UK Centre for Ecology & Hydrology
Sheep versus sea-lions? Quantifying human impacts on the carbon and greenhouse gas balance of peatlands in the Falkland Islands.
- Prof Chris Evans, UK Centre for Ecology and Hydrology Bangor
- Prof Sue Page, University of Leicester
- Dr Ross Morrison, UK Centre for Ecology and Hydrology
- Dr Arnoud Boom, University of Leicester
- Dr Stefanie Carter, South Atlantic Environment Research Institute
- Dr Anne D. Jungblut, Natural History Museum
The Falkland Islands are just over half the size of Wales but they contain around 10% of the peatland found in the UK and its overseas territories, however, very little is known about the condition of this peat. This PhD aims to quantify the greenhouse gas emissions of Falkland’s peat and the impact the past 250 years of human settlement has had. This PhD will also explore how human land-use has impacted the peatland carbon stock through microbial and geochemical analysis, all of which will be used to gain a greater understanding of the drivers of carbon and greenhouse gas fluxes in the Falklands.
|What did you do before your PhD?
My first degree was in Conservation Biology and Ecology at the University of Exeter’s Cornwall campus alongside which I carried out a number of voluntary roles across different conservation sectors. However one of the standout opportunities was spending the summer with the Royal Society for the Protection of Birds (RSPB) in Northern Scotland on Europe’s largest blanket bog. I had previously volunteered on peatlands with the North Pennines AONB but this was the first opportunity I had to carry out extensive fieldwork, restoration and research into this incredible ecosystem. Since then I’ve been fascinated with all things peat. I completed my degree with a dissertation looking into the impacts of fire and forestry on blanket bog species composition although graduating in a pandemic meant there weren’t that many peaty jobs around! However, I was fortunate enough to be taken on by Devon County Council as an Assistant Ecologist (after a brief spell working as Sociological Research Assistant) where I worked until the start of this PhD. I’ve always been interested in ecology and have tried to make time for volunteering with woodlands, wetlands, grasslands and protected species, and now it’s a privilege to be researching them.
Why did you choose doctoral research?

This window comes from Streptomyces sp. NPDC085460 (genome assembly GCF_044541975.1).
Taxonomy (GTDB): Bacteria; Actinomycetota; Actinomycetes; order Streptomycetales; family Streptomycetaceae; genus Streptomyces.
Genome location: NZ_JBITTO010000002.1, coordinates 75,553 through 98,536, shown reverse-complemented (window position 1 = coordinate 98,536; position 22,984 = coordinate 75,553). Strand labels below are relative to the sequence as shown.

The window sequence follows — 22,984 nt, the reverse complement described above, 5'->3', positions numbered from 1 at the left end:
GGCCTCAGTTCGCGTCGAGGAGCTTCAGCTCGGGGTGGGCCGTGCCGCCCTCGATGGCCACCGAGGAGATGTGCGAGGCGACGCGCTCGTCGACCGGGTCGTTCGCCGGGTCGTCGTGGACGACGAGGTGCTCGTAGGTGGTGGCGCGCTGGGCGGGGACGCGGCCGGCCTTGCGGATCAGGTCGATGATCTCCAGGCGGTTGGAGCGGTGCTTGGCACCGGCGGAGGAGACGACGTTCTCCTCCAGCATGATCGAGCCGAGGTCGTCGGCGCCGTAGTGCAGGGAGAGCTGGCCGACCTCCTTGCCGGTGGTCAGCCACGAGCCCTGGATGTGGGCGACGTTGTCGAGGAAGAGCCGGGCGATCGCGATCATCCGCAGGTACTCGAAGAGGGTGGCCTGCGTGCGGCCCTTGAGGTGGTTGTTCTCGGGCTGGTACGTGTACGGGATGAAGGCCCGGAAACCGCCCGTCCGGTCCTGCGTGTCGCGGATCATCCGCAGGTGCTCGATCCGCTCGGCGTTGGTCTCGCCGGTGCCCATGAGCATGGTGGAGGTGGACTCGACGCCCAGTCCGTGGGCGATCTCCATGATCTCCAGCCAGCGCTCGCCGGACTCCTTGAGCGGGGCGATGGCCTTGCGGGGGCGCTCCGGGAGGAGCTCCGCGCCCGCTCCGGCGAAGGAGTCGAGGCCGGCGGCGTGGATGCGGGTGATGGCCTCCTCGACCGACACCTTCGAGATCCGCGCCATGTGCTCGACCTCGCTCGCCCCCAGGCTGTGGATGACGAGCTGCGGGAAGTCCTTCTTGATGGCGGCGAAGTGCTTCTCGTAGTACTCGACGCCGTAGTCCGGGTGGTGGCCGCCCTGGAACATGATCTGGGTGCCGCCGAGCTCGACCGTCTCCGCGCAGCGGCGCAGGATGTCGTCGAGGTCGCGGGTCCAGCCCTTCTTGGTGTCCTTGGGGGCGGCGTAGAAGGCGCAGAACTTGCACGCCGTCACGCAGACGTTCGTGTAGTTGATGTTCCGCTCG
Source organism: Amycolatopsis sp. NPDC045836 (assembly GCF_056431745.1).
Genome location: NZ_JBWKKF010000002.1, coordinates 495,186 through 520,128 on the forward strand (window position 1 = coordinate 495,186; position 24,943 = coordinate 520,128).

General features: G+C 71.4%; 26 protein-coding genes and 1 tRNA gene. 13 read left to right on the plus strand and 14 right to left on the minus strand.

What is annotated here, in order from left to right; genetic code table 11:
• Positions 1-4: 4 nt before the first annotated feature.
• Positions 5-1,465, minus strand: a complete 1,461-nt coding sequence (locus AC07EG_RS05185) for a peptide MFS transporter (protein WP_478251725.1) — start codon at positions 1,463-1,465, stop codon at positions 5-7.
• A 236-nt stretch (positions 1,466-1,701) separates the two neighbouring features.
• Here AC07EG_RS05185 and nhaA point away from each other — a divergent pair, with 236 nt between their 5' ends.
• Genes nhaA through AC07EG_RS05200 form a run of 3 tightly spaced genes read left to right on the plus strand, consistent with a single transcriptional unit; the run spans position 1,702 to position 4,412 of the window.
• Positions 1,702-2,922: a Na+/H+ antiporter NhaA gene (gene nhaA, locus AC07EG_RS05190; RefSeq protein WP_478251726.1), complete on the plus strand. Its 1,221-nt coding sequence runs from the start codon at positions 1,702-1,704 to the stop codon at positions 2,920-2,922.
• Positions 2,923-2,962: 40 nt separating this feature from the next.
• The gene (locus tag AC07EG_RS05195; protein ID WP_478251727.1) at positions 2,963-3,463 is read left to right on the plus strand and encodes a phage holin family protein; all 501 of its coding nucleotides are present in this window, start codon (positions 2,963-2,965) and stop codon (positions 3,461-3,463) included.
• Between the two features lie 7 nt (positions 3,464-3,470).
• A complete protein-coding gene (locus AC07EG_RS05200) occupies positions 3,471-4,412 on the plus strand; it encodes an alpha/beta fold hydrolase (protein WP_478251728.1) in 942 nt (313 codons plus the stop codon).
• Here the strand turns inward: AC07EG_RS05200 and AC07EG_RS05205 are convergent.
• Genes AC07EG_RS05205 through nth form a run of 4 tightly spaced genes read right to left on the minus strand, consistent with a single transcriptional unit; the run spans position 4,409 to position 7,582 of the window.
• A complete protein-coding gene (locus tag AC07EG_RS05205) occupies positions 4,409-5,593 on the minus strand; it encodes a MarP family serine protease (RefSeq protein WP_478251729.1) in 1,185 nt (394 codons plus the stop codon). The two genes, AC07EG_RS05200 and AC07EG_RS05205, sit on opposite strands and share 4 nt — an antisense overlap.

I had known for a long time that I wanted to work on peatlands and while I love the practical side of conservation I’m increasingly realising how important it is to understand an ecosystem to be able to effectively conserve it. Before taking on this PhD position I was struggling to decide whether to pursue a career in research or project roles in peatland conservation but I think by completing this PhD I’ll gain a really in-depth understanding of peatland functioning. I’m also realising how useful the skills gained from a PhD could be in the future such as being able to develop monitoring and restoration systems for degraded peatlands, and being able to manage and interpret the data from these projects more effectively. I was also looking to find a position where I could really challenge myself, to expand my knowledge and answer previously unanswered questions.
Why did you choose CENTA?
I was particularly interested in CENTA because of the interdisciplinary nature of the studentships they support. While some studentships allow you to go into incredible detail to understand a topic I found that CENTA studentships support you to use techniques from across scientific disciplines to gain a better understanding of the system as a whole. CENTA’s huge number of incredible partners has meant that I’m not only working with research groups in different disciplines but also with groups across the UK and internationally. I believe that because of CENTA’s set up I will finish this PhD with a greater breadth of understanding and an enhanced ability to work with unfamiliar topics with many project partners.
Prior to this PhD I had not considered a career in academia however I’ve been really inspired by those working in active research around me and I hope throughout this PhD I can explore careers in research further. I’m also keen to keep the work I am doing relevant and useful to those who would benefit from my research. Therefore, at the conclusion of this PhD I’d be interested in opportunities that allow me to translate science into policy or coordinate research programmes for conservation organisations. Although I’ve only recently started this PhD I’m already beginning to realise how many unique and essential skills I will develop over the next few years from project management and grant writing to coordinating international partners and just ‘doing science’.